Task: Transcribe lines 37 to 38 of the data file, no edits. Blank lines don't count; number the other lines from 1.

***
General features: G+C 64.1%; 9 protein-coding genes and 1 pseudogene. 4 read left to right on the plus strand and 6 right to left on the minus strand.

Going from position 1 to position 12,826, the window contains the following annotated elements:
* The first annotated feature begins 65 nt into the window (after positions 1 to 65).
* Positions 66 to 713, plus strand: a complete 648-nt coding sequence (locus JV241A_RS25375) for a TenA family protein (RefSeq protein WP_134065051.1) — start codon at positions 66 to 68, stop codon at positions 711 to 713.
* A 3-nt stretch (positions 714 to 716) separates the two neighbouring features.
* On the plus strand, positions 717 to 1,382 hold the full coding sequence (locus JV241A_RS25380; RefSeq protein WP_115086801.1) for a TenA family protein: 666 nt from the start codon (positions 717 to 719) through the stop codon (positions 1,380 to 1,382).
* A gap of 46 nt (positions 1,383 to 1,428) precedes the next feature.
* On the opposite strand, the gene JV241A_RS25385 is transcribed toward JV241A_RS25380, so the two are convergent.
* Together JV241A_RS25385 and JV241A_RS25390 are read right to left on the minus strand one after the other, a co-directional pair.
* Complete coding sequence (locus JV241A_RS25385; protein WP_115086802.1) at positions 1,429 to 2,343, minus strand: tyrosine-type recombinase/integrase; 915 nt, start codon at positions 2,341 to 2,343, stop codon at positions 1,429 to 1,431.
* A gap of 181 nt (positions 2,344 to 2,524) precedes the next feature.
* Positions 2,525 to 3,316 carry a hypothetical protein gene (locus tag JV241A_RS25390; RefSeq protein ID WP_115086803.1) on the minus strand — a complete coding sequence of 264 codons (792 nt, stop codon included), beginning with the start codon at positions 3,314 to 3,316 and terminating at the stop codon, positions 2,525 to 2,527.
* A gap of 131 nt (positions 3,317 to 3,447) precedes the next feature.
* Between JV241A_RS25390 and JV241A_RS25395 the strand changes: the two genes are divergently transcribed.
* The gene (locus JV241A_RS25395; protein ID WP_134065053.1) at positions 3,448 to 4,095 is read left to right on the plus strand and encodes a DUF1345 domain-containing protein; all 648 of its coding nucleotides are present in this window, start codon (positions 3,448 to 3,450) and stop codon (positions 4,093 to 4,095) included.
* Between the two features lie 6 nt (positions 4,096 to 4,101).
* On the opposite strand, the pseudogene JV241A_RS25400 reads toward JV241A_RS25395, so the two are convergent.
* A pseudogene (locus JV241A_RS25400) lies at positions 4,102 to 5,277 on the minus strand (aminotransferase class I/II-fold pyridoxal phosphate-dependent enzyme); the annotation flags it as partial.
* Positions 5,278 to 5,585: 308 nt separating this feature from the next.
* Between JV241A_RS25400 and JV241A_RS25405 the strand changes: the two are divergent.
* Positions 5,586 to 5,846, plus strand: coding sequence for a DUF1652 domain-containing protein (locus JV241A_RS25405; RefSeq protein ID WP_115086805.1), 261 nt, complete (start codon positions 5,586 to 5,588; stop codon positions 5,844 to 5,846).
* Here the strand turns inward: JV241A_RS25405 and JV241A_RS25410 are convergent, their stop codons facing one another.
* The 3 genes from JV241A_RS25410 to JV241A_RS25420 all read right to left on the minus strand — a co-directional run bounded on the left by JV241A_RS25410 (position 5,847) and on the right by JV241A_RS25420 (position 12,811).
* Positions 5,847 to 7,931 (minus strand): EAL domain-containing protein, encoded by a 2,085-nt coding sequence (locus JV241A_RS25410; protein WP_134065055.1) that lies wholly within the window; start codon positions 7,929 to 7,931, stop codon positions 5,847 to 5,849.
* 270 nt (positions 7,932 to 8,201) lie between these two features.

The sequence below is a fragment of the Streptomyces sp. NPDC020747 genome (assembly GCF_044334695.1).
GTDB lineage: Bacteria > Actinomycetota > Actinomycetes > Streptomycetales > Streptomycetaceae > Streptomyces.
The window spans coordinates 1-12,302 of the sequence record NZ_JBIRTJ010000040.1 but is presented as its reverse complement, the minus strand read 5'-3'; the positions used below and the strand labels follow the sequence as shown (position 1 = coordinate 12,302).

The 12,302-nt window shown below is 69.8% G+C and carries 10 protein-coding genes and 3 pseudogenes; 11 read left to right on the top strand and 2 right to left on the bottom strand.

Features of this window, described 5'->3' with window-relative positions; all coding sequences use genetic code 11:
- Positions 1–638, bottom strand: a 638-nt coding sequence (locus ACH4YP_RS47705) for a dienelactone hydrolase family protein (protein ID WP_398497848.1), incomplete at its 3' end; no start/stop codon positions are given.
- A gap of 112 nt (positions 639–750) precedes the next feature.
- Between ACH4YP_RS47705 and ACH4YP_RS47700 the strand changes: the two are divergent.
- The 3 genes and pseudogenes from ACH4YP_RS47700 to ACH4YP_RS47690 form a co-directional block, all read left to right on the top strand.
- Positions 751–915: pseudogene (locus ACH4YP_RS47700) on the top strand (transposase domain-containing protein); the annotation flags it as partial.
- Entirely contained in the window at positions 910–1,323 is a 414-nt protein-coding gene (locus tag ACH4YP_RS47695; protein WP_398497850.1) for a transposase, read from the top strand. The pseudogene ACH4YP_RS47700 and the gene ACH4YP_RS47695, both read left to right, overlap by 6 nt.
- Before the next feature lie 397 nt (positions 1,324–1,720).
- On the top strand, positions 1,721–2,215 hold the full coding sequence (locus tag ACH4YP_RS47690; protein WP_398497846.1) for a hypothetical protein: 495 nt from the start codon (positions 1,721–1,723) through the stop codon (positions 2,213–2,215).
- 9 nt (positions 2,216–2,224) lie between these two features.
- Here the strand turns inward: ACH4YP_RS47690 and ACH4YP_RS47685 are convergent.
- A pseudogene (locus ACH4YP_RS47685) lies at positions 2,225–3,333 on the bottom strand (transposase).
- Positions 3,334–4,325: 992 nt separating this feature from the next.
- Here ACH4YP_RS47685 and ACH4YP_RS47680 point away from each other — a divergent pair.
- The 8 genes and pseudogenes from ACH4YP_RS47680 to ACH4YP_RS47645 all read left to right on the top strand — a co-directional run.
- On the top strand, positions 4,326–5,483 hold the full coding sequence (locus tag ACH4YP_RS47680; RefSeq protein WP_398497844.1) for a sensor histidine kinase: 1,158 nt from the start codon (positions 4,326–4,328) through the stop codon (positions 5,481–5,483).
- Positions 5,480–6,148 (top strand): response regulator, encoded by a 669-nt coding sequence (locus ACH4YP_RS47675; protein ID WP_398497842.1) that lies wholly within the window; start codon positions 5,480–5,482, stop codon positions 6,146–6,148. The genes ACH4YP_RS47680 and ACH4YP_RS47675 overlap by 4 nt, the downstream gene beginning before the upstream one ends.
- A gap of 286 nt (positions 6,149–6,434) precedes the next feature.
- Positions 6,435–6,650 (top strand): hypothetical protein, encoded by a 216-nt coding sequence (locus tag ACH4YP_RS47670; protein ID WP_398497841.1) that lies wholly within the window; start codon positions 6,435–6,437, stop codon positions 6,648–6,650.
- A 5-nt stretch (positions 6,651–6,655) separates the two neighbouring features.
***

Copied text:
- Before the next feature lie 397 nt (positions 1,324–1,720).
- On the top strand, positions 1,721–2,215 hold the full coding sequence (locus tag ACH4YP_RS47690; protein WP_398497846.1) for a hypothetical protein: 495 nt from the start codon (positions 1,721–1,723) through the stop codon (positions 2,213–2,215).